I am not in favour of a referendum to approve a new Constitution. While we are dealing with constituencies and elections, I should return to the question of a referendum. I have previously explained why it will not, in my opinion, be a good idea to hold a referendum to approve any new Constitution.
One, history shows that, in the West Indies, people vote according to how they feel about the government. If they approve of how the government is functioning, they vote yes. If they disapprove of government’s conduct, they vote no.
Secondly, a Constitution is too complicated for a referendum. You may approve of most of the provisions, but object to one or two. How do you show your concerns in a referendum? It is not sensible to hold a referendum on a Constitution.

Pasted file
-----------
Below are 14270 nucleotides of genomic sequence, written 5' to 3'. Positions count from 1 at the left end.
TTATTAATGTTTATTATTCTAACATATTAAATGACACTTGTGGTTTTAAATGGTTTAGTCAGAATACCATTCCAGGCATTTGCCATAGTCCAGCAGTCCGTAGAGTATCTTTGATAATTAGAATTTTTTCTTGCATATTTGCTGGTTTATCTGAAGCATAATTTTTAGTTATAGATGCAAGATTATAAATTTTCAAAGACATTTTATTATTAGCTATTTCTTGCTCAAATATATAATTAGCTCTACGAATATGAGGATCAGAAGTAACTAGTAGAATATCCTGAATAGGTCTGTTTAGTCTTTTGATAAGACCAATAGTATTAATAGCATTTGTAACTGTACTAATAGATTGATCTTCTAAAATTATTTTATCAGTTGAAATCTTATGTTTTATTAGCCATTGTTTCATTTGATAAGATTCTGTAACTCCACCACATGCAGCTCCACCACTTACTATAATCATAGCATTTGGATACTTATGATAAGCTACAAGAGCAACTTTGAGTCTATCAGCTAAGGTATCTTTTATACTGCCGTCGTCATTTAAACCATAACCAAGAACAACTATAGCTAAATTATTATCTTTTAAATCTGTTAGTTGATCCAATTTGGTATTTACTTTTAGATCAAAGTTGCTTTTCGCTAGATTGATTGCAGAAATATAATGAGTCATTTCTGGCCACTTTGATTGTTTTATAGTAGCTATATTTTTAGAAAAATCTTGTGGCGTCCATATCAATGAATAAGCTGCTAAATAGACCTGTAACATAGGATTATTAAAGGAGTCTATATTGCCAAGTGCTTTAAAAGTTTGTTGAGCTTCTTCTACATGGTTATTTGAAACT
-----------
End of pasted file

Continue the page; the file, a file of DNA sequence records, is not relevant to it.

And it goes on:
It is preferable to hold a series of educational and public events to inform the public about the issues, and to get their feedback. The challenge is to reflect the opinions of the people in the subsequent draft Constitution. That is what the Constitutional and Electoral Reform Commission has already done in its 2006 Report to the government following its consultations with the people of Anguilla.
However, if we want a referendum we will need a law to govern the holding of the referendum. Such a law is not complicated. British Columbia has a simple seven section Act that we can copy. The British have long had Referendum Acts. The Bahamas has an even simpler six section Referendum Act. None of this is rocket science.
We could easily do it. If we really want to hold a referendum, there is no one who can stop us from enacting the necessary law. For the reasons given, I just don’t think it is a good idea.